Fox News' exclusive reporting on Iran nuclear deal echoes pretext for Iraq War
Blog ››› ››› CRAIG HARRINGTON
Fox News is promoting a report from an Iranian exile organization that the government in Tehran has restarted nuclear weapons development in violation of the 2015 Iran nuclear deal. President Donald Trump is expected to decertify the deal in coming days, and given his penchant for watching Fox News, it’s possible he will use this report as part of his justification. Fox’s rush to promote the exile group’s claims echoes moves made in the lead-up to the invasion of Iraq, when “bogus intelligence” provided by politically motivated Iraqi exiles set the pretext for a U.S. invasion.
An October 10 exclusive article published by FoxNews.com detailed a new report by the exile group National Council of Resistance of Iran (NCRI), which “asserts that the country’s nuclear weapons program has far from halted.” According to FoxNews.com, “The Iranian Resistance has identified four major sites that ‘with high degrees of certainty’ have been involved in various aspects of the allegedly ongoing nuclear weapons project.” Fox & Friends further promoted the NCRI report during its October 11 episode. Fox contributor Newt Gingrich vouched for the group as “the best source of information inside Iran” and claimed its allegations were “probably right.” Gingrich then used the report as justification for Trump to decertify Iranian compliance with the 2015 nuclear regulatory framework brokered by the Obama administration and five other nations:
During a later segment, Fox’s Jillian Mele highlighted the report, claiming “it appears [Iran’s] weapons program is fully operational,” adding that the report “shows at least four nuclear development sites have secretly been constructed and used to avoid international inspectors”:
Fox continued promoting the NCRI report during Happening Now, with co-host Melissa Francis claiming that an “explosive report” demonstrated Iran “already [has] the weapon” and is in violation of its commitments. Conservative national security analyst Michael Singh of The Washington Institute for Near East Policy cautioned that the report had yet to be verified and “is at odds with the findings of our intelligence community,” noting that “you have to take it with a bit of a grain of salt.”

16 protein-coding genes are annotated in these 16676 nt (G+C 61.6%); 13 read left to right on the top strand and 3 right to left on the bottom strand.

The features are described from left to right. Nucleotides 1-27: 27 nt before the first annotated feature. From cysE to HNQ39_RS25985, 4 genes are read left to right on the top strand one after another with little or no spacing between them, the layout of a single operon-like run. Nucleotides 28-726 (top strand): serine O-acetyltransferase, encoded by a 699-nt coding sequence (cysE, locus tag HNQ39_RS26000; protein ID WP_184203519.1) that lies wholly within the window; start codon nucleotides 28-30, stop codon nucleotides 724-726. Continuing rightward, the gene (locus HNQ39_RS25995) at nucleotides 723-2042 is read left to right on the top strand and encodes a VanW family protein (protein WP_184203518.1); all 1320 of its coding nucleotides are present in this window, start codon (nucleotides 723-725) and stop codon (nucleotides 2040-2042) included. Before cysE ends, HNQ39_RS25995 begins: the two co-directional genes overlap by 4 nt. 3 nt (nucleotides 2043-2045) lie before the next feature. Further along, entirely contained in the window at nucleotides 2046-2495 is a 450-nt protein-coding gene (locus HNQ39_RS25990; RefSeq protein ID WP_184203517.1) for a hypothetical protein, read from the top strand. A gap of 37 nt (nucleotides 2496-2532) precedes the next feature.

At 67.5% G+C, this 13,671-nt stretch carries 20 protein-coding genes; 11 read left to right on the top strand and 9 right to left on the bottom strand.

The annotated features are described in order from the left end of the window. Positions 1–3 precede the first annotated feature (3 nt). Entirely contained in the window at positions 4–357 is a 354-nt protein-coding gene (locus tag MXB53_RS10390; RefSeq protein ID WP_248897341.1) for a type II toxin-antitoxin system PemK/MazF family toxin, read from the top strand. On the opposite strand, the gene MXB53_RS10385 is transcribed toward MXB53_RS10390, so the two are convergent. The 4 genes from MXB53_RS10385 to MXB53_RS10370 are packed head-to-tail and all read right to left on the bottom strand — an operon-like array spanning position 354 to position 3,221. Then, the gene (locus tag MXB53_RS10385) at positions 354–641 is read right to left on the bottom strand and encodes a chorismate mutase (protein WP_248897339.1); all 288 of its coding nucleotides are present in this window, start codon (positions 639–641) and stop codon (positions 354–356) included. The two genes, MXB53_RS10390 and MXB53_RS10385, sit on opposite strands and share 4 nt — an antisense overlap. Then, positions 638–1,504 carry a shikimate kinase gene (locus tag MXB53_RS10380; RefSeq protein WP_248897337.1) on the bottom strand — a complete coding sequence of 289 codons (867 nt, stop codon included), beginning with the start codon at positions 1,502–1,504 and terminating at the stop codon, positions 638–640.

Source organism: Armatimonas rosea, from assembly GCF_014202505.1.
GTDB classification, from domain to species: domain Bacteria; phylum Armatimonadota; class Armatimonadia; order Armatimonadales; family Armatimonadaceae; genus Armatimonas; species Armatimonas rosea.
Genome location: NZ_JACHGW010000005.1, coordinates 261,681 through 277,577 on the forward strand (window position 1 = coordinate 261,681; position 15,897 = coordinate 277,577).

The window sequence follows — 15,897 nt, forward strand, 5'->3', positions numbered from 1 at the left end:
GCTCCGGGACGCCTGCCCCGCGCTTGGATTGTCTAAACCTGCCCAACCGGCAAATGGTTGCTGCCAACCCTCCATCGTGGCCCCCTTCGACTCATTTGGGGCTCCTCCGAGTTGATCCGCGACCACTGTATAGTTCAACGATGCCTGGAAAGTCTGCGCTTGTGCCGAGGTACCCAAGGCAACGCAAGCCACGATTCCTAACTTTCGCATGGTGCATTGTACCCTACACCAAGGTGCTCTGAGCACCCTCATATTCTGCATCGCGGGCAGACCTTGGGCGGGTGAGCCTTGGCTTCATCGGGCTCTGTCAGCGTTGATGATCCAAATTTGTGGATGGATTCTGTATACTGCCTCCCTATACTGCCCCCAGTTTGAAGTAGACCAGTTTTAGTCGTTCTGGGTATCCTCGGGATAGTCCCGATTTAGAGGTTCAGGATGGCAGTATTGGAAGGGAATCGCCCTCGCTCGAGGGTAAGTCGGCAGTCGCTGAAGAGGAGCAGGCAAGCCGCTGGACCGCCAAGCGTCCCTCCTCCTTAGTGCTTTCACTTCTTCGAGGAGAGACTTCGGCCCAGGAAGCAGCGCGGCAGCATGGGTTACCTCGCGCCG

If true, these allegations from NCRI would demonstrate that the Iranian government is no longer in full compliance with the Joint Comprehensive Plan of Action (JCPOA), commonly known as the “Iran nuclear deal,” negotiated between China, France, Germany, Russia, the United Kingdom, the United States, and Iran to limit the latter’s nuclear weapons capabilities. The report could provide justification for the Trump administration to decertify the Iran nuclear framework, which is widely expected to happen after the president, in a speech at the United Nations last month, called the deal “an embarrassment” to the United States and international community.
However, there are multiple reasons to question NCRI’s conclusions.
None of the other nations involved in JCPOA negotiations and enforcement believe Iran is in violation of compliance standards. Indeed, on the same day Fox News published NCRI’s conclusions, British Prime Minister Theresa May personally urged Trump to remain in the deal, which she argued was “vitally important for regional security.” And just one day before that, the head of the International Atomic Energy Agency (IAEA) reiterated that Iran is in full compliance with the JCPOA framework, stating "the nuclear-related commitments undertaken by Iran ... are being implemented." In recent weeks, German Chancellor Angela Merkel has pointed to the Iran deal as a workable framework for solving the North Korean nuclear standoff, and her government has reasserted its commitment to preserving international nuclear cooperation on Iran.
NCRI’s motivations also need to be scrutinized. The group calls itself a “parliament in exile” and was founded in 1981 after losing a power struggle for control of Iran. It acts as an umbrella organization for numerous Iranian dissident and exile groups that stand to benefit from American action against the Iranian government -- including the People’s Mujahedin of Iran (MEK), which had previously been designated a terrorist organization.
Additionally, in many ways, NCRI resembles the Iraqi National Congress (INC) under Ahmed Chalabi, which was formed with the explicit mandate of toppling the regime of Saddam Hussein. Chalabi and the INC supplied the U.S. government with exaggerated and fabricated intelligence in the lead-up to the 2003 invasion of Iraq, and its leader was richly rewarded after the U.S.-led invasion created a power vacuum in Baghdad for his group to exploit.
Right-wing media outlets, led by Fox News, always opposed Obama-era diplomatic overtures to Iran and have long advocated that the Iran nuclear deal be dismantled regardless of the facts on the ground. Conservative outlets and personalities have spread lies about the negotiations and enforcement of the deal and now, they may be supplying Trump with the questionable intelligence he needs to formally abandon American diplomatic commitments in Iran.
This piece was updated with additional information